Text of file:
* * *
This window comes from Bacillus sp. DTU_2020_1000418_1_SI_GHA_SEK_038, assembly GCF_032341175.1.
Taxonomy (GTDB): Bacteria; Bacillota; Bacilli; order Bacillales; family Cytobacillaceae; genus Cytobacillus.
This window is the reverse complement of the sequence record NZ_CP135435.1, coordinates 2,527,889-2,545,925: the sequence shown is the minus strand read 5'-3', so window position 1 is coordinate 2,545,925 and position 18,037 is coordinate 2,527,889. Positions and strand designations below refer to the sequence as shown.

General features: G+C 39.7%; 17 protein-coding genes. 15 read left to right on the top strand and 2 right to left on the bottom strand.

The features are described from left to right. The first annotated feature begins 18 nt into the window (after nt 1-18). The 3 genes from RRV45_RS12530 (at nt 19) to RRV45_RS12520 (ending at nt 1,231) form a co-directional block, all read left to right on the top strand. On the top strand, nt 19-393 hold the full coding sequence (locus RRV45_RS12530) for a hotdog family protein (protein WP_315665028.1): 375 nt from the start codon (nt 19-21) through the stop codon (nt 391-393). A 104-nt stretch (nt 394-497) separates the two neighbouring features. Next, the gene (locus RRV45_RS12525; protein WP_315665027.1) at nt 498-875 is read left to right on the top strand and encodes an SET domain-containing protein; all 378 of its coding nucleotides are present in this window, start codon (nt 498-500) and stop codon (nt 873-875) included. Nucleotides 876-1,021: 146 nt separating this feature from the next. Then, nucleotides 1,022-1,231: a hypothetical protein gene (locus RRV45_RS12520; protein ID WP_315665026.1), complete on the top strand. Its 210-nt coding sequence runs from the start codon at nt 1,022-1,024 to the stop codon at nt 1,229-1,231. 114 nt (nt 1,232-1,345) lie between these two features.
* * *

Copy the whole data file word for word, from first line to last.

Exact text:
This window comes from Bacillus sp. DTU_2020_1000418_1_SI_GHA_SEK_038, assembly GCF_032341175.1.
Taxonomy (GTDB): Bacteria; Bacillota; Bacilli; order Bacillales; family Cytobacillaceae; genus Cytobacillus.
This window is the reverse complement of the sequence record NZ_CP135435.1, coordinates 2,527,889-2,545,925: the sequence shown is the minus strand read 5'-3', so window position 1 is coordinate 2,545,925 and position 18,037 is coordinate 2,527,889. Positions and strand designations below refer to the sequence as shown.

General features: G+C 39.7%; 17 protein-coding genes. 15 read left to right on the top strand and 2 right to left on the bottom strand.

The features are described from left to right. The first annotated feature begins 18 nt into the window (after nt 1-18). The 3 genes from RRV45_RS12530 (at nt 19) to RRV45_RS12520 (ending at nt 1,231) form a co-directional block, all read left to right on the top strand. On the top strand, nt 19-393 hold the full coding sequence (locus RRV45_RS12530) for a hotdog family protein (protein WP_315665028.1): 375 nt from the start codon (nt 19-21) through the stop codon (nt 391-393). A 104-nt stretch (nt 394-497) separates the two neighbouring features. Next, the gene (locus RRV45_RS12525; protein WP_315665027.1) at nt 498-875 is read left to right on the top strand and encodes an SET domain-containing protein; all 378 of its coding nucleotides are present in this window, start codon (nt 498-500) and stop codon (nt 873-875) included. Nucleotides 876-1,021: 146 nt separating this feature from the next. Then, nucleotides 1,022-1,231: a hypothetical protein gene (locus RRV45_RS12520; protein ID WP_315665026.1), complete on the top strand. Its 210-nt coding sequence runs from the start codon at nt 1,022-1,024 to the stop codon at nt 1,229-1,231. 114 nt (nt 1,232-1,345) lie between these two features.